‘From small acorns grow’ – who know maybe we will encourage the next Alan Titchmarsh!

The spring should see the children getting into planting and growing seeds again.
With lots more to take home and show off their ‘skills’.
The great weather has given us several bonuses this term – more time outside and more ‘fun with nature’.

The dry leaves have proved a real fun feature of the weather and the children have been able to do the things that children have done for years and years – play with leaves, build with them, throw them and simply have fun.
With all the ‘high tech’ toys and media it is really good to see children having fun outside with something so natural as leaves.

The club gives children the chance to mix, socialise and have fun before and after school. For parents it gives them the chance to extend their working day knowing their children are safe, happy and well cared for at a price that they can afford and does not dent the budget.

It is not just working parents that use the club for their children though – some children come simply because they enjoy being with other children, making friends and having fun.

We cater for EYFS children (those up to the age of five) right up to fourteen years.
The large main hall and dining area are ideal for the younger children and the older ones have a ‘chill out’ room of their own – or they can join in activities with the younger ones.

There is masses of room for children to enjoy the activities or simply have their own ‘space’ and do their own thing if they wish. Older children are helped and encouraged to do homework if they want or they can chill in their own room with xbox, ps2s’ and a wii. This term the children have also enjoyed making their own pumpkin lanterns, Halloween cookies and lots of treats (no tricks though). And I do hate to say this but –it will soon be Christmas! The new term is one of the busiest and most fun of all even with the cold and dark nights.

Why not come and have a look around – or book your children in for a session before or after school – see what they can do and how much they could enjoy themselves – without breaking the bank.

We are Ofsted registered and a non profit making charity. We work along side the Primary and Secondary schools and the local business community of Kirton.
Pop in during working hours or phone 07583 762072 – good affordable childcare – where children come first.

Unclaimed raffle prize

We have an unclaimed raffle prize waiting to be collected. Ticket number 253 Peach coloured ticket with reference number: AX 765345 If you have this ticket please contact: Maureen on 01205 722893


Urgently requested: Treasurer
for Kirton News

Kirton news has lost a stalwart member of the team. Sushma Bragg has been our Treasurer for some time and performed splendidly; but, she has recently decided that, because of family commitments, she is unable to carry on the role, although she'll remain a valued member of the committee.

Anyone out there fancy taking it on? As with the rest of us at The News you'll be doing this for love and not reward. But you get a chance to work with me!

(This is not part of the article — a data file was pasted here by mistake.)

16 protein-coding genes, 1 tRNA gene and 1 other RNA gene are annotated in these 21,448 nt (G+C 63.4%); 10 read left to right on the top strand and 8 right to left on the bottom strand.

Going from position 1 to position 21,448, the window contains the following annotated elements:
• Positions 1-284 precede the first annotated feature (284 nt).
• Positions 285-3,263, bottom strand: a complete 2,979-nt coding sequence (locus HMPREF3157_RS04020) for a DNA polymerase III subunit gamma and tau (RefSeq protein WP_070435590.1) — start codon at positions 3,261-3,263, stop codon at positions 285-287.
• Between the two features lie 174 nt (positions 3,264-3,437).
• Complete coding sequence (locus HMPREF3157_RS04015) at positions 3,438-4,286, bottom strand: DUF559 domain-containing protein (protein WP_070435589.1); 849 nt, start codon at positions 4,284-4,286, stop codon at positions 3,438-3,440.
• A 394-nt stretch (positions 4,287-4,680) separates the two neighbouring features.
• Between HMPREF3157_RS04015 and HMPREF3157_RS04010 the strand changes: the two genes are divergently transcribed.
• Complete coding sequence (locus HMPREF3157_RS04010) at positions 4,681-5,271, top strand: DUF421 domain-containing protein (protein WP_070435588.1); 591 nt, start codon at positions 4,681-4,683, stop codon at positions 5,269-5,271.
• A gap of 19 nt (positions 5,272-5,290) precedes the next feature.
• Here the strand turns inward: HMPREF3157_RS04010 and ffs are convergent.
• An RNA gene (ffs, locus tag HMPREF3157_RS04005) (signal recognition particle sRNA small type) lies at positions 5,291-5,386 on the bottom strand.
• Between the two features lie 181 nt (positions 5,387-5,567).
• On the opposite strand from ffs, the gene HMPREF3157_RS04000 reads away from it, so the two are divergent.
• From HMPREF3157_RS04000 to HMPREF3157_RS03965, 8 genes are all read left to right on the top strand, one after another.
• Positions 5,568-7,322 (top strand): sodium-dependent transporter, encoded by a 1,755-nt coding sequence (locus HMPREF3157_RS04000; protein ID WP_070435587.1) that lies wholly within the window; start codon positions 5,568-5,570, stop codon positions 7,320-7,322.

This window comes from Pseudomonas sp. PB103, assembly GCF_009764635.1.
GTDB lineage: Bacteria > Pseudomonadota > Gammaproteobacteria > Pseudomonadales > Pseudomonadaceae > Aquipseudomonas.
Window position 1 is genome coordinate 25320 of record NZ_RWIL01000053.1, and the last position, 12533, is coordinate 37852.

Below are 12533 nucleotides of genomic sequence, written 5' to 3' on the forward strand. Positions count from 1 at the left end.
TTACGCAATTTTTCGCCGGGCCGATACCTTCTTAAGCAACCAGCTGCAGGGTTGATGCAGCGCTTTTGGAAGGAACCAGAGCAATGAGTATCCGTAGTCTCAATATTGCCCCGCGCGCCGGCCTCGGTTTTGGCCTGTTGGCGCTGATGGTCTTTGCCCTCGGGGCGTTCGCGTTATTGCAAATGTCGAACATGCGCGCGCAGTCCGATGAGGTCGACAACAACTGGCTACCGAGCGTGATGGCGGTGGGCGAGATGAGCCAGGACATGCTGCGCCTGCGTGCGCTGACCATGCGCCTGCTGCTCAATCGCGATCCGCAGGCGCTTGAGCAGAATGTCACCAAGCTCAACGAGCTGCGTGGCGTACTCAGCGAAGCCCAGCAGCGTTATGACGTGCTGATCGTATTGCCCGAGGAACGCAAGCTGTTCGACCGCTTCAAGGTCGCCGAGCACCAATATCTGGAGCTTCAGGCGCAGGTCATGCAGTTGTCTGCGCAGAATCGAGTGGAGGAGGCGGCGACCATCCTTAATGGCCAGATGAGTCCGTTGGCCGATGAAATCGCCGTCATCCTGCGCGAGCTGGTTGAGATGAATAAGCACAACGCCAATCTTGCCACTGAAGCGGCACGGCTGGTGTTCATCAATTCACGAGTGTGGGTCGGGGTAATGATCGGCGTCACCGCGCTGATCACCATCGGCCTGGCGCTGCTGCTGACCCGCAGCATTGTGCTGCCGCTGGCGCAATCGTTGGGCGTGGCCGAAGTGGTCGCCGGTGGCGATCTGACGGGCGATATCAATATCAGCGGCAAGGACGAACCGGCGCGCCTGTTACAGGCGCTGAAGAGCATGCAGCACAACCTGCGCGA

An accounting background would be good - but not essential.
If you fancy having a shot then contact me, Sam C. at the usual address and we'll talk some more. I know you're out there!

Yours, expectantly, Sam.


Autumn Fair

The autumn fair at Kirton church on 29th October went very well. With your help we raised £720. I would like to thank all who donated raffle prizes of which we had 50 !!
Thank you to all who helped on the day and of course thank you to the people who came through the door and supported us and helped the day to be a success.
Thank you everyone!


Kirton’s Christmas Fayre

The Christmas Fayre this year will be on the 2nd December (Friday). Starting at 17:00. There will be burgers, sausages, potatoes etc. available to purchase and Kirton brass band will be playing for the choir from the Junior School.
The lights on the tree will switched on at 17:30 by the youngest and oldest pupils of the School.

Father Christmas will be there on his sleigh. There will be plenty of stall holders and Kirton Fire Brigade will be there with one of the tenders.

There will also be a Carol Concert in the Town Hall on the 17th December.  This will be a joint project between the Methodists, CofE, and New Life Fellowship.  Entrance will free and will start at 18:30.


Methodist Church Events

A Christmas Concert

Kirton Band will be giving a Christmas Concert in The Methodist Church on London Road. The concert is on Saturday 10th December starting at 7:30pm.
Admission is £5, this includes refreshments. Tickets are available from Fossitt & Thorne, The Green or Jonathan Cooper tel: 725055.

Winnie The Pooh

On Saturday 17th December the family film club will be showing 'Winnie the Pooh' (U) on the big screen in the Hall at the Methodist Church on London Road. The doors open at 1:30 for a 2pm start. Admission is free. There will be a tuck shop
serving hot drinks, snacks and popcorn. 

Craft & Games Workshop

The Anglican and Methodist Churches are hosting a workshop for 4 to 11 year olds in the Hall at the Methodist Church on Friday 30th December from 10am to 2pm. This will be a fun time of crafts and games based on a story from the bible. For more details or to book a place contact Sheila 722701 or Jonathan 725055. 


Kirton Church Christmas Concert

We are having a Christmas Concert at Kirton Church on Sunday 11th December at usual time of 2.30. Entrance is £6 payable at the door and there is no charge for children. Nick and Anita of Country Contrast who hail from Lincoln will be singing a variety of Christmas songs and traditional carols.